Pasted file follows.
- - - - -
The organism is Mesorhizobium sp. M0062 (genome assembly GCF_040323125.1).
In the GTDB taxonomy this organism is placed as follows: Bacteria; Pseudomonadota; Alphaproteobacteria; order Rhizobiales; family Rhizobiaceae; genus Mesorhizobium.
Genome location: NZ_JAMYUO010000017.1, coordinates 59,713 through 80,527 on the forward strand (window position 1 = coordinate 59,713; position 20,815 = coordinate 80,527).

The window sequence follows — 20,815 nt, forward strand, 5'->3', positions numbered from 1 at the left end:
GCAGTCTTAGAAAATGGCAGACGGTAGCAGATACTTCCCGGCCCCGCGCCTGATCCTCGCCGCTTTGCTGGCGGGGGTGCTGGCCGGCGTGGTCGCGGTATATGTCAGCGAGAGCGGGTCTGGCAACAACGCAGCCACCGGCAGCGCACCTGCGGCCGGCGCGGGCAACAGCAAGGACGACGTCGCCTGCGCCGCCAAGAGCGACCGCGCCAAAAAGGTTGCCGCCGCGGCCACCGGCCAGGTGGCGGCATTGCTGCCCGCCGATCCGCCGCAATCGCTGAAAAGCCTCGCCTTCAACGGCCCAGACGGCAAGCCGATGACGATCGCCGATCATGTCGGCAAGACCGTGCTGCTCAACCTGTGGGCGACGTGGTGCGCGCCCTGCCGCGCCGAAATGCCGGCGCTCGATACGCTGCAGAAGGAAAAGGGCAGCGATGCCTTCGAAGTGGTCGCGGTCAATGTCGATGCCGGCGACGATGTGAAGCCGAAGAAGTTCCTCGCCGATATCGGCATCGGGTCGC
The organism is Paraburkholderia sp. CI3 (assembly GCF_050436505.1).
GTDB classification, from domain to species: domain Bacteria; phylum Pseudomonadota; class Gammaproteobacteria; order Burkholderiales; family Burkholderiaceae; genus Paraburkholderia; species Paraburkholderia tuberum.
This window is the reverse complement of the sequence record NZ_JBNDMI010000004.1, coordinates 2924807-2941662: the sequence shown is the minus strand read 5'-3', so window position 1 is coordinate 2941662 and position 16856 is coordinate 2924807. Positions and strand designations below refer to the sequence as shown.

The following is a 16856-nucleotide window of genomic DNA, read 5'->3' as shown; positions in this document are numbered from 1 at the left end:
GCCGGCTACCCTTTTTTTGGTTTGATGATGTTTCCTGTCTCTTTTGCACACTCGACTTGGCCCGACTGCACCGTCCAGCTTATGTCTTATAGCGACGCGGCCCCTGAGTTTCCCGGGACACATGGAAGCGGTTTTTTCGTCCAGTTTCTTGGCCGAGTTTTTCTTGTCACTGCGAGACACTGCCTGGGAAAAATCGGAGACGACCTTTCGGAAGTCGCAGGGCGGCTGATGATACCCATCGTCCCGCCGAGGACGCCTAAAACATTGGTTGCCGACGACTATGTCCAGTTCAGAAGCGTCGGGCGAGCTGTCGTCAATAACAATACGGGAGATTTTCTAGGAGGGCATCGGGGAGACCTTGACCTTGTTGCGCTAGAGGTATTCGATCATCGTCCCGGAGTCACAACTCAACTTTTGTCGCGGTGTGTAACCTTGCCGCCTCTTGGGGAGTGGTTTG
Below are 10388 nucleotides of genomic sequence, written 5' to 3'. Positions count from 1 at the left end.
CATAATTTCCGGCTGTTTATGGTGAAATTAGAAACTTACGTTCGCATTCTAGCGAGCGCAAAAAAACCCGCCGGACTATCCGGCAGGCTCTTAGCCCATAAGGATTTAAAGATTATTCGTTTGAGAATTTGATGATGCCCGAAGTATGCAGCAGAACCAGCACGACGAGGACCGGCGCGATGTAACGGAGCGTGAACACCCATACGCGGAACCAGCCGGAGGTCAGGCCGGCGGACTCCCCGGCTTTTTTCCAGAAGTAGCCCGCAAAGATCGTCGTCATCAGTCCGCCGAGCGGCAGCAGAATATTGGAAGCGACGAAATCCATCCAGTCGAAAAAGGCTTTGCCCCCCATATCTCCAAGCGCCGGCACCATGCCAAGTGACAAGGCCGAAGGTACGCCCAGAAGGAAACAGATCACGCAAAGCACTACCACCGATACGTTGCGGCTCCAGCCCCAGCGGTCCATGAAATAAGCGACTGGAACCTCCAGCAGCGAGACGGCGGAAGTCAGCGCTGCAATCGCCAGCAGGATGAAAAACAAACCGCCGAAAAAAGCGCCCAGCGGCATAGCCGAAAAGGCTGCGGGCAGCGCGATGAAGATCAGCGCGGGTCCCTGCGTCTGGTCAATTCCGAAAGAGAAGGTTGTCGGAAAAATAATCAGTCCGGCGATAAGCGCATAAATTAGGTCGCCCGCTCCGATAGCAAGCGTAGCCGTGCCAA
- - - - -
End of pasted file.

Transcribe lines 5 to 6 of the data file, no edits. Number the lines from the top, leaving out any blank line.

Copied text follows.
GCAGTCTTAGAAAATGGCAGACGGTAGCAGATACTTCCCGGCCCCGCGCCTGATCCTCGCCGCTTTGCTGGCGGGGGTGCTGGCCGGCGTGGTCGCGGTATATGTCAGCGAGAGCGGGTCTGGCAACAACGCAGCCACCGGCAGCGCACCTGCGGCCGGCGCGGGCAACAGCAAGGACGACGTCGCCTGCGCCGCCAAGAGCGACCGCGCCAAAAAGGTTGCCGCCGCGGCCACCGGCCAGGTGGCGGCATTGCTGCCCGCCGATCCGCCGCAATCGCTGAAAAGCCTCGCCTTCAACGGCCCAGACGGCAAGCCGATGACGATCGCCGATCATGTCGGCAAGACCGTGCTGCTCAACCTGTGGGCGACGTGGTGCGCGCCCTGCCGCGCCGAAATGCCGGCGCTCGATACGCTGCAGAAGGAAAAGGGCAGCGATGCCTTCGAAGTGGTCGCGGTCAATGTCGATGCCGGCGACGATGTGAAGCCGAAGAAGTTCCTCGCCGATATCGGCATCGGGTCGC
The organism is Paraburkholderia sp. CI3 (assembly GCF_050436505.1).